"Although society has a significant interest in protecting children from premature sexual activity, we must acknowledge that Wilson's crime does not rise to the level of culpability of adults who prey on children ..." wrote Supreme Court Justice Leah Ward Sears in the majority opinion.

She said that "for the law to punish Wilson as it would an adult, with the extraordinarily harsh punishment of 10 years in prison without the possibility of probation or parole, appears to be grossly disproportionate to his crime."

Justice George Carley, in the dissent, said the 2006 change in the law was specifically written so it would not be retroactive. He said "the General Assembly made the express decision that he cannot benefit from the subsequent legislative determination to reduce the sentence for commission of that crime from felony to misdemeanor status."

Carley said the majority opinion showed "unprecedented disregard" for the legislative intent of the law change and creates the potential for releases of "any and all defendants who were ever convicted of aggravated child molestation and sentenced" under circumstances similar to Wilson's.

Wilson's lawyer, B.J. Bernstein, said earlier Friday that she was elated by the ruling.

"We never turned away from the courts," she said. "The Supreme Court issued a wonderful and just decision. We had faith in this all along -- although it took a little longer than we thought it would."

She said Wilson, once released, will do all he can to encourage teenagers to do the right thing.

"Genarlow is going to be committed to talking and working with young people to spread the message that he made a mistake that night and doesn't want it to happen to anyone else," he lawyer said.

In a statement issued Friday, Attorney General Thurbert Baker said he will "respectfully acknowledge" the state Supreme Court's decision.

"I hope the court's decision will also put an end to this issue as a matter of contention in the hearts and minds of concerned Georgians and others across the country who have taken such a strong interest in the case," Baker said.

Baker's office had appealed the ruling by the Monroe County Superior Court judge who overturned Wilson's felony conviction last summer and reduced it to a misdemeanor. That judge's ruling to resentence Wilson to a misdemeanor, "however well-meaning, was unauthorized under Georgia law," Baker said. "It was for this reason that I appealed, in order to (ensure) a fair and consistent application of the law, not just to Mr. Wilson, but to others similarly situated."

In its majority opinion, the state Supreme Court acknowledged that it rarely overturns sentences on grounds that they are cruel and unusual. But the court also noted it has done so twice before following legislative changes. It also said a review of other states showed that most "either would not punish Wilson's conduct at all or would, like Georgia now, punish it as a misdemeanor."

Wilson's case has drawn national attention.

U.S. Rep. John Lewis (D-Atlanta) said Friday that the state high court "righted a great wrong, an unbelievable wrong. This young man, each day he stayed in prison, was a day too long."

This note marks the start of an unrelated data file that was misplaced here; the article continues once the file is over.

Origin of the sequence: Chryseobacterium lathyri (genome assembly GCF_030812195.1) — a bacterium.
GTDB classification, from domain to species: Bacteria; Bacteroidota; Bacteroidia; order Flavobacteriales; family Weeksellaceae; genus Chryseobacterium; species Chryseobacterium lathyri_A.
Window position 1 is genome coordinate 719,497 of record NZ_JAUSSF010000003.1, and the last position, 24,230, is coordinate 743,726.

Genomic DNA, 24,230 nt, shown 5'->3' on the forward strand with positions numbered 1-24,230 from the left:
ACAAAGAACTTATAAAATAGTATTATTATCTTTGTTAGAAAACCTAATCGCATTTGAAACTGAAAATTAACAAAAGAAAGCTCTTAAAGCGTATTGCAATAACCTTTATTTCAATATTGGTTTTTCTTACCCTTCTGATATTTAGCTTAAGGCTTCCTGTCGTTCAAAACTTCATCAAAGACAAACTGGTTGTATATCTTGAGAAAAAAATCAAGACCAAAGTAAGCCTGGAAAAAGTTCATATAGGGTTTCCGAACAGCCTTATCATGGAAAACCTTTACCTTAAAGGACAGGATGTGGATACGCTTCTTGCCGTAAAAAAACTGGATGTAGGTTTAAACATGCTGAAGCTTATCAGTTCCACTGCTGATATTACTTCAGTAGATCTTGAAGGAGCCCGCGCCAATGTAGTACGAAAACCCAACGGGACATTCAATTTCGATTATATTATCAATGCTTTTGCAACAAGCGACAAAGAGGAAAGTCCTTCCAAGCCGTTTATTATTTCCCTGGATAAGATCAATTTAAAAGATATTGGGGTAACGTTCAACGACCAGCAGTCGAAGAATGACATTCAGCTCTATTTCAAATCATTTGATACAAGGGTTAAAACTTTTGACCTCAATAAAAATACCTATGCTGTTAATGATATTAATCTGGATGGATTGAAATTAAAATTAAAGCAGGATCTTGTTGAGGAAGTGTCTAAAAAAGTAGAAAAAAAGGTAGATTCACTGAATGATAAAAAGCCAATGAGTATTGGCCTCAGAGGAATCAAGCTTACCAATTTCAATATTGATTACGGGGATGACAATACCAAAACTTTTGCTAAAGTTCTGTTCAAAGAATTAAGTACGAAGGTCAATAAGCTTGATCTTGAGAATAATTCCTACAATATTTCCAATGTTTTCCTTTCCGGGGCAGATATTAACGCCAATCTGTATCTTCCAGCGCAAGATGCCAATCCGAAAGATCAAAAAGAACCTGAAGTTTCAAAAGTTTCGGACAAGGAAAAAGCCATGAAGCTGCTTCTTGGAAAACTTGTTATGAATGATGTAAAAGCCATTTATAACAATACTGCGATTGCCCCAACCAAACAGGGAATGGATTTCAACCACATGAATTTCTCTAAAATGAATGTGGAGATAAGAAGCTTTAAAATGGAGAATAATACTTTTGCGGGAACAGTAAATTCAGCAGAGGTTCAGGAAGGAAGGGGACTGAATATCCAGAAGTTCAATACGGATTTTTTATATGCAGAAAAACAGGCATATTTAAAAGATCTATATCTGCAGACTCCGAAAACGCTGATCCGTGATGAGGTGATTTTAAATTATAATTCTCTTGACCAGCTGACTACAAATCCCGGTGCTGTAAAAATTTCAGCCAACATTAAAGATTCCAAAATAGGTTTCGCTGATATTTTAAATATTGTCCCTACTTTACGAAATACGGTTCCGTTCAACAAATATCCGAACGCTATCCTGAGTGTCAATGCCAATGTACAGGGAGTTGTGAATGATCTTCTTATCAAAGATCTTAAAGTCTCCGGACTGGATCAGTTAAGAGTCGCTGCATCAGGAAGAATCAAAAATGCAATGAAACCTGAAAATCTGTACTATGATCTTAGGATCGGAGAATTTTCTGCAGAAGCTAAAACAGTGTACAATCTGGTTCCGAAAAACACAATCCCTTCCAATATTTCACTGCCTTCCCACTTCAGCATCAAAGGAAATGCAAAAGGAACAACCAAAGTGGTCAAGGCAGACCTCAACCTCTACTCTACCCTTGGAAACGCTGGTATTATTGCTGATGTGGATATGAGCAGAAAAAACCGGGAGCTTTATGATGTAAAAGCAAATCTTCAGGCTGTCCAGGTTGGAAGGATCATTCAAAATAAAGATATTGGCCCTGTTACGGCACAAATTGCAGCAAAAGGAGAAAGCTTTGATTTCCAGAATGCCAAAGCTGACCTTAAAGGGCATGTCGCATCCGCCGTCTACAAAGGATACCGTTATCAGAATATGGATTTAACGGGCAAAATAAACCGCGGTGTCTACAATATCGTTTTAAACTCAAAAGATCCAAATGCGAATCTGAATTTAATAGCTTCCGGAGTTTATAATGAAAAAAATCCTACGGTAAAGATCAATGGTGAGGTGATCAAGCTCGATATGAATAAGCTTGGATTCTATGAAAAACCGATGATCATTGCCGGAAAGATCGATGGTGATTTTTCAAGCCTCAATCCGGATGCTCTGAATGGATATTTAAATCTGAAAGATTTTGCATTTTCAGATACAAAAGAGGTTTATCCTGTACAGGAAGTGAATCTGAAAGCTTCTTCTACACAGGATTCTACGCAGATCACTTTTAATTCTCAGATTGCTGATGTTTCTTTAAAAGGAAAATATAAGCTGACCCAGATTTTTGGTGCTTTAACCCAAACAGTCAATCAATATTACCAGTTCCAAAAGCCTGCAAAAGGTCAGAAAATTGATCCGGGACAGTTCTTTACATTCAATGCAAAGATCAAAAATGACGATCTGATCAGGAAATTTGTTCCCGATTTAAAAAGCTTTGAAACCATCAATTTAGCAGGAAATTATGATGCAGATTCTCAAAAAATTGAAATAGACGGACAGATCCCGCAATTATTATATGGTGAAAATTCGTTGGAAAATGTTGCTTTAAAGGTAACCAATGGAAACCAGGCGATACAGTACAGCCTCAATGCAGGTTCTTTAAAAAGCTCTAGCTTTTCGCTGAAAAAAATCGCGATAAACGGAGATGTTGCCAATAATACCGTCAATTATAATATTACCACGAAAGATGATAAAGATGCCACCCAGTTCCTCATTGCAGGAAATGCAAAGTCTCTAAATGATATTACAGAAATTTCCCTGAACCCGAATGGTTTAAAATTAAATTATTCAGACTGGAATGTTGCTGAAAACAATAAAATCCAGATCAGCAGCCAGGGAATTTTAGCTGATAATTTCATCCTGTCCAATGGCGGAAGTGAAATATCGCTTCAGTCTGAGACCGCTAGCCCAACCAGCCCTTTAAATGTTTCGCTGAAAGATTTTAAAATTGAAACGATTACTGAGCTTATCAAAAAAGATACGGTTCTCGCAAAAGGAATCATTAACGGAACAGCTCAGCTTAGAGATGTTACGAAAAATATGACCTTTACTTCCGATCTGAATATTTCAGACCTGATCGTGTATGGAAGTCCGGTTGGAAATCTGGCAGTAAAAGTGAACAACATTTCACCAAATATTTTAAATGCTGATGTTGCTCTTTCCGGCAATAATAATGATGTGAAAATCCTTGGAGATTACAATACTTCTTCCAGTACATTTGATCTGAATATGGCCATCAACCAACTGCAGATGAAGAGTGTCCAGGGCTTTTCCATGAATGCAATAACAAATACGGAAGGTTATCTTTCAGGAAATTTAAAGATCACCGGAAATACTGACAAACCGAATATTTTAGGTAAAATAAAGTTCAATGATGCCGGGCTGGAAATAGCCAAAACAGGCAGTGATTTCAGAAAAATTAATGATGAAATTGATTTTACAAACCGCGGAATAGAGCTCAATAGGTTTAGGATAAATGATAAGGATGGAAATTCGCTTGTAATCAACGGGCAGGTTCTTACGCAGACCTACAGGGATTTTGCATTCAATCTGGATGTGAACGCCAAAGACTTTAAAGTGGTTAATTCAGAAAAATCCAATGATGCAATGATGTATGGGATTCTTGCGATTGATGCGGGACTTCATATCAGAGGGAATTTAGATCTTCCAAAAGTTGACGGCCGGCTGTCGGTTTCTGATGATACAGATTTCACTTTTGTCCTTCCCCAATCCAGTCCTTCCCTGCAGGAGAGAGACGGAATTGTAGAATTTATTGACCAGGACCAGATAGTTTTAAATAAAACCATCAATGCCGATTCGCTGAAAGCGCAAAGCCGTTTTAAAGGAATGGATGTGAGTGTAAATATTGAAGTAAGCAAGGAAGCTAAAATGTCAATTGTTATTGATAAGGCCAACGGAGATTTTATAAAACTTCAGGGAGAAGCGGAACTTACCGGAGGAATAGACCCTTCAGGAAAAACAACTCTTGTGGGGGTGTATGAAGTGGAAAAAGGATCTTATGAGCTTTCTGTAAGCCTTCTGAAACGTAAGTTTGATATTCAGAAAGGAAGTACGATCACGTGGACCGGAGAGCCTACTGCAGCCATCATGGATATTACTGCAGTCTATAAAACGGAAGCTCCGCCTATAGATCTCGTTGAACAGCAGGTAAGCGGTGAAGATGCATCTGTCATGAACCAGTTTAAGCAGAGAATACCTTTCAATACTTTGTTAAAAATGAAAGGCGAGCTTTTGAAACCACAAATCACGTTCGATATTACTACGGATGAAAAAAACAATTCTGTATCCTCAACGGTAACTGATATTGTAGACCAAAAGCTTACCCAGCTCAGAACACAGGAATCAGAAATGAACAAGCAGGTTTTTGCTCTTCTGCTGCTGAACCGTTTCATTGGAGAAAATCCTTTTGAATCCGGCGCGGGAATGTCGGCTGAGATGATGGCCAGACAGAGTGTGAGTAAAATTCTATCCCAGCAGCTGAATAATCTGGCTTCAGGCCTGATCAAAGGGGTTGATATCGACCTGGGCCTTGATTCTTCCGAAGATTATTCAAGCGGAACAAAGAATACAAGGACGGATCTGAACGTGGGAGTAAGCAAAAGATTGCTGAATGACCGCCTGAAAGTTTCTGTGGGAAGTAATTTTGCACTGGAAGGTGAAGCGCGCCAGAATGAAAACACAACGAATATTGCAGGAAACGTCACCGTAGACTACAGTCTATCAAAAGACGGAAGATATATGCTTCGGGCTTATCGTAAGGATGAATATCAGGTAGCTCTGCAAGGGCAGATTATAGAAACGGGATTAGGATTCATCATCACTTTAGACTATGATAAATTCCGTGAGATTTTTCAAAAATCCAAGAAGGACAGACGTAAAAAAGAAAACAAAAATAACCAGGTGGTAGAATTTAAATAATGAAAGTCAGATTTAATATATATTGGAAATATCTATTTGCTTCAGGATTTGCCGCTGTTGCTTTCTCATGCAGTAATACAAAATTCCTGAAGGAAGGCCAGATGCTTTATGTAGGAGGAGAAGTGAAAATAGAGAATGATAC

Lewis said he visited Wilson in prison a few months ago. "His head was on straight. He's smart. He realized he had made mistakes. He said, 'Congressman, I'm a good person. I want to get out and make a contribution.'"

Lewis said he will do all he can to make good on a promise to help Wilson after his release from prison.

The Rev. Jesse Jackson and four state legislators held a press conference at the state Capitol on Friday, at which Jackson called for an end to "over-prosecution" of young black men. "Genarlow is a symbol of a a system that's out of control," he said. "We need oversight for prosecutors who abuse their position."

"It looks like we may be near the end for Genarlow, but let me emphasize there are a thousand -- ten thousand -- Genarlows," said state Sen. Vincent Fort (D-Atlanta).

Said state Rep. Alisha Thomas Morgan (D-Austell): "I'm proud to say that the stain that was on the state of Georgia has been somewhat removed."

Jackson said a service is planned at 10 a.m. Saturday at Ebenezer Baptist Church to celebrate Wilson's release. He also said that his organization, Rainbow/PUSH, will contribute $5,000 to a college scholarship fund for Wilson already started by African-American members of the Legislature. "We want schools to bid to offer him scholarships," Jackson said.

Wilson was arrested following a party also attended by five other male youths. His sex act with the 15-year-old girl was videotaped by one of his friends.

Wilson was also charged with raping a 17-year-old girl at the party but was acquitted of that charge.

Several months after he was convicted of aggravated child molestation, a felony, and given the mandatory 10-year term, Gov. Sonny Perdue signed legislation making consensual sex a misdemeanor between teenagers who were as close in age as Wilson and the 15-year-old.

The Monroe County judge's decision came last June, and the state's appeal by Baker sent the case to the Supreme Court.

Also last summer, Douglas County District Attorney David McDade offered Wilson's attorneys a deal in which he could plead guilty to another felony and get a sentence including 5 years of jail time with credit for two years served. Wilson and his lawyers rejected the deal.

Joining Sears in the majority decision were justices Carol Hunstein, Robert Benham and Hugh Thompson. Joining Carley in the dissent were justices Harris Hines and Harold Melton.

Atlantic Constitution